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Strategic consensus, top management teams, and innovation performance

Listed author(s):
  • Carmen Camelo
Registered author(s):

    Purpose - The purpose of this paper is to analyze how the educational level and diversity of a firm's top management team (TMT), moderated by strategic consensus, influence its innovation performance. Design/methodology/approach - Using Poisson regression analysis, the proposed models were tested on 97 innovative Spanish firms selected from the Dun and Bradstreet database of 2000. Findings - Results show that a higher educational level in the TMT has a positive and direct effect on innovation performance, while functional diversity and diversity in TMT tenure have a direct and negative effect. However, in a situation of strategic consensus in the TMT, the relationship between functional diversity and innovation is positive. Originality/value - The paper makes several contributions to previous research. First, few studies have considered the influence of the characteristics and composition of the TMT on the organization's innovation performance. Second, this paper responds to the calls of researchers to enrich the upper echelon theory by considering strategic consensus as a process of interaction between the members of the TMT that modifies the relationship between TMT diversity and the firm's innovation performance.

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    Article provided by Emerald Group Publishing in its journal International Journal of Manpower.

    Volume (Year): 31 (2010)
    Issue (Month): 6 (September)
    Pages: 678-695

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    Handle: RePEc:eme:ijmpps:v:31:y:2010:i:6:p:678-695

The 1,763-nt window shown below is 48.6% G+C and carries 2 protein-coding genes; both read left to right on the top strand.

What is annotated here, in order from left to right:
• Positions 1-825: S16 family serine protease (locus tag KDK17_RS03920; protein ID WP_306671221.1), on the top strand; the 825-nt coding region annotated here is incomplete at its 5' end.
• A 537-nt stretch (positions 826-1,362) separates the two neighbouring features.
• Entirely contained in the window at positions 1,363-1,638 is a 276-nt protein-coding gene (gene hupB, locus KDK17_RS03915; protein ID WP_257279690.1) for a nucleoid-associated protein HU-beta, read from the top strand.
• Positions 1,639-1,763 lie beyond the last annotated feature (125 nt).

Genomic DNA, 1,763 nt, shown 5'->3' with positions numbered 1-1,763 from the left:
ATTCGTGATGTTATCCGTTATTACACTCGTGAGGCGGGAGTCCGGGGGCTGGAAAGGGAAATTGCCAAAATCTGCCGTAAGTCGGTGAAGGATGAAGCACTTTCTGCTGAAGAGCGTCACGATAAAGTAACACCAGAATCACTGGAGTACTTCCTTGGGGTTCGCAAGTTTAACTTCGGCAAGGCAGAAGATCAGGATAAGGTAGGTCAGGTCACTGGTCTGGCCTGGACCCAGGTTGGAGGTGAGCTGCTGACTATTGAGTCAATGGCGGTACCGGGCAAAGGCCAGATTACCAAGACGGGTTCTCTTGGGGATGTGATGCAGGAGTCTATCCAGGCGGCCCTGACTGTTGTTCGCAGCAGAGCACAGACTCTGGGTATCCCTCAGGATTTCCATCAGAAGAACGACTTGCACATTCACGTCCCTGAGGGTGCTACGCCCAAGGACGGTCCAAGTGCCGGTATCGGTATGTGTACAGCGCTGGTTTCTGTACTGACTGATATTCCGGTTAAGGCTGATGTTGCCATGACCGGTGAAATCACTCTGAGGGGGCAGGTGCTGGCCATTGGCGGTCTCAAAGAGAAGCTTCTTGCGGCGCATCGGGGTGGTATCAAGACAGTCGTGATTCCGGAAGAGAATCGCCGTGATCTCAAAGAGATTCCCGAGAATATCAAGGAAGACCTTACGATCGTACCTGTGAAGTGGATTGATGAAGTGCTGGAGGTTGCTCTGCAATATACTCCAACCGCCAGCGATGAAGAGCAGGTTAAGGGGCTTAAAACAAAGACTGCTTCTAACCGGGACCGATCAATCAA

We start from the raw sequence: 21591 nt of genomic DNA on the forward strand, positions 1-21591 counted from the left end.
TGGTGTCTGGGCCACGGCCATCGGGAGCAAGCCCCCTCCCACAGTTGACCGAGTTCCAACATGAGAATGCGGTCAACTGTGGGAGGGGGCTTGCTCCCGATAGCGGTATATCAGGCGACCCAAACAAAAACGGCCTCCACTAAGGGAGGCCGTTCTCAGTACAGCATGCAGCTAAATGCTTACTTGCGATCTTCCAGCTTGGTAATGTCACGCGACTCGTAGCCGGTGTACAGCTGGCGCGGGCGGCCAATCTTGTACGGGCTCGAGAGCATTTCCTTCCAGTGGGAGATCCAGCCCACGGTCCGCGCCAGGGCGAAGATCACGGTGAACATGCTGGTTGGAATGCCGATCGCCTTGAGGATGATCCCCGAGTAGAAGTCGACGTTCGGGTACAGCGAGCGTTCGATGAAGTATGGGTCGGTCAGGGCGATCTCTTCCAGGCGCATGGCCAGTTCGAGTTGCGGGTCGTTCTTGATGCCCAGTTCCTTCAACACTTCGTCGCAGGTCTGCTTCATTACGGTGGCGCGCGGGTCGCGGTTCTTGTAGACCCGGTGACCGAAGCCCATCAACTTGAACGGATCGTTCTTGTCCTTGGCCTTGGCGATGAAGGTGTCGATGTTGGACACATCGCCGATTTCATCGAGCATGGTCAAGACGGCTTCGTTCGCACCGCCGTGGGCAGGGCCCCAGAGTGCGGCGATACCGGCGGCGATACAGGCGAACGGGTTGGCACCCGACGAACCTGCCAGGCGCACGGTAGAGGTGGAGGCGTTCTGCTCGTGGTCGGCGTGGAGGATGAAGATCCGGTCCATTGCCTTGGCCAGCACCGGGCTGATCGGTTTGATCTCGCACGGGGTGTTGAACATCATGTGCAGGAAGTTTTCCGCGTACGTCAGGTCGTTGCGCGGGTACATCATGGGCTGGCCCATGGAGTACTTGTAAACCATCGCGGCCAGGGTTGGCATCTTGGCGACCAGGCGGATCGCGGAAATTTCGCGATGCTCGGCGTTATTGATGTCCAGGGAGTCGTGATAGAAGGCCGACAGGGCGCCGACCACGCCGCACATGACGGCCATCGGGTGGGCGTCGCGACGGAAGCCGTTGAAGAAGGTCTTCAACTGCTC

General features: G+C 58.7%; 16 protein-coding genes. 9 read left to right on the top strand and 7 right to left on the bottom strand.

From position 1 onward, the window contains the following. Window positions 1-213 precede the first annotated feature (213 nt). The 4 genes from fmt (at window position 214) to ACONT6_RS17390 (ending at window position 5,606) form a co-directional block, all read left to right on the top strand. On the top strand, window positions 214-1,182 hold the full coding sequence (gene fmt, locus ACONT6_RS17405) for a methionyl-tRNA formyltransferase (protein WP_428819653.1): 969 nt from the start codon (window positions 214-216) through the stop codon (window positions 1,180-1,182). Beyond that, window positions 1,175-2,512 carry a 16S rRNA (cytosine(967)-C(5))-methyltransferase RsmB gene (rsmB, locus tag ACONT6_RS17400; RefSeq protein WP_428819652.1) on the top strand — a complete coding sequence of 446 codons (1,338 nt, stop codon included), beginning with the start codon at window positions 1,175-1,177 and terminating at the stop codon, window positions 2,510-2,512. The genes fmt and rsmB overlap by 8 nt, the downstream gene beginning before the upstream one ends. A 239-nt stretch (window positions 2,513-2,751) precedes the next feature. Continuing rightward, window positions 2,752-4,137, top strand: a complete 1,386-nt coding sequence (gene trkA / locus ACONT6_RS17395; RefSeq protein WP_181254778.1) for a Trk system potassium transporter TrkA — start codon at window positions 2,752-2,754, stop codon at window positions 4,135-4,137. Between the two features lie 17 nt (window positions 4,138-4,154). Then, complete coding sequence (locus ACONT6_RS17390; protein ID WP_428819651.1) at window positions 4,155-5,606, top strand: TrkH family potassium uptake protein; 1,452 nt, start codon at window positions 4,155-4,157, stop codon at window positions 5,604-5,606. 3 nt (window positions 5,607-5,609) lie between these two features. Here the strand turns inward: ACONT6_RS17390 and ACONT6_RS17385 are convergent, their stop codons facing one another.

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    1. Ed Clark & Anna Soulsby, 2007. "Understanding Top Management and Organizational Change Through Demographic and Processual Analysis," Journal of Management Studies, Wiley Blackwell, vol. 44(6), pages 932-954, 09.
    2. Rapert, Molly Inhofe & Velliquette, Anne & Garretson, Judith A., 2002. "The strategic implementation process: evoking strategic consensus through communication," Journal of Business Research, Elsevier, vol. 55(4), pages 301-310, April.
    3. John E. Ettlie & William P. Bridges & Robert D. O'Keefe, 1984. "Organization Strategy and Structural Differences for Radical Versus Incremental Innovation," Management Science, INFORMS, vol. 30(6), pages 682-695, June.
    4. Coombs, R. & Narandren, P. & Richards, A., 1996. "A literature-based innovation output indicator," Research Policy, Elsevier, vol. 25(3), pages 403-413, May.
    5. Guoquan Chen & Dean Tjosvold & Chunhong Liu, 2006. "Cooperative Goals, Leader People and Productivity Values: Their Contribution to Top Management Teams in China," Journal of Management Studies, Wiley Blackwell, vol. 43(5), pages 1177-1200, 07.
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